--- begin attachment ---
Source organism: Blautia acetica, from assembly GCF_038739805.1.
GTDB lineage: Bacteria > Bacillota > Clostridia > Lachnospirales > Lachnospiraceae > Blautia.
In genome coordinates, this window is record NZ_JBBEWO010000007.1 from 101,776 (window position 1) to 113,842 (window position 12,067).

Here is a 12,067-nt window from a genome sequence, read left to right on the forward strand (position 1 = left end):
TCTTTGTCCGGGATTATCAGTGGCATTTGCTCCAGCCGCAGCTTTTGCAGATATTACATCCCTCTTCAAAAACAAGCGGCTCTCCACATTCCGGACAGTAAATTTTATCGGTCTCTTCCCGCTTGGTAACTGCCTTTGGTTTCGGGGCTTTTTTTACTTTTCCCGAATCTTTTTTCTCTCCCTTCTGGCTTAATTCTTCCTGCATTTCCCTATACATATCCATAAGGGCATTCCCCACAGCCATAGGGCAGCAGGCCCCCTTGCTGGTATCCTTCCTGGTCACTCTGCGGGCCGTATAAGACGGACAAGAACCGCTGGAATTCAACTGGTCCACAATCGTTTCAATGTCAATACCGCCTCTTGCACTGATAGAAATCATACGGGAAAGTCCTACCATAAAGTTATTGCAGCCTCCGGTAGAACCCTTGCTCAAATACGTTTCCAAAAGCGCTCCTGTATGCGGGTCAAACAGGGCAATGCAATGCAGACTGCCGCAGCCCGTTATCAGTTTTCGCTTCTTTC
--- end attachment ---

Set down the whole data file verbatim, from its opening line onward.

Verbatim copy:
Source organism: Blautia acetica, from assembly GCF_038739805.1.
GTDB lineage: Bacteria > Bacillota > Clostridia > Lachnospirales > Lachnospiraceae > Blautia.
In genome coordinates, this window is record NZ_JBBEWO010000007.1 from 101,776 (window position 1) to 113,842 (window position 12,067).

Here is a 12,067-nt window from a genome sequence, read left to right on the forward strand (position 1 = left end):
TCTTTGTCCGGGATTATCAGTGGCATTTGCTCCAGCCGCAGCTTTTGCAGATATTACATCCCTCTTCAAAAACAAGCGGCTCTCCACATTCCGGACAGTAAATTTTATCGGTCTCTTCCCGCTTGGTAACTGCCTTTGGTTTCGGGGCTTTTTTTACTTTTCCCGAATCTTTTTTCTCTCCCTTCTGGCTTAATTCTTCCTGCATTTCCCTATACATATCCATAAGGGCATTCCCCACAGCCATAGGGCAGCAGGCCCCCTTGCTGGTATCCTTCCTGGTCACTCTGCGGGCCGTATAAGACGGACAAGAACCGCTGGAATTCAACTGGTCCACAATCGTTTCAATGTCAATACCGCCTCTTGCACTGATAGAAATCATACGGGAAAGTCCTACCATAAAGTTATTGCAGCCTCCGGTAGAACCCTTGCTCAAATACGTTTCCAAAAGCGCTCCTGTATGCGGGTCAAACAGGGCAATGCAATGCAGACTGCCGCAGCCCGTTATCAGTTTTCGCTTCTTTC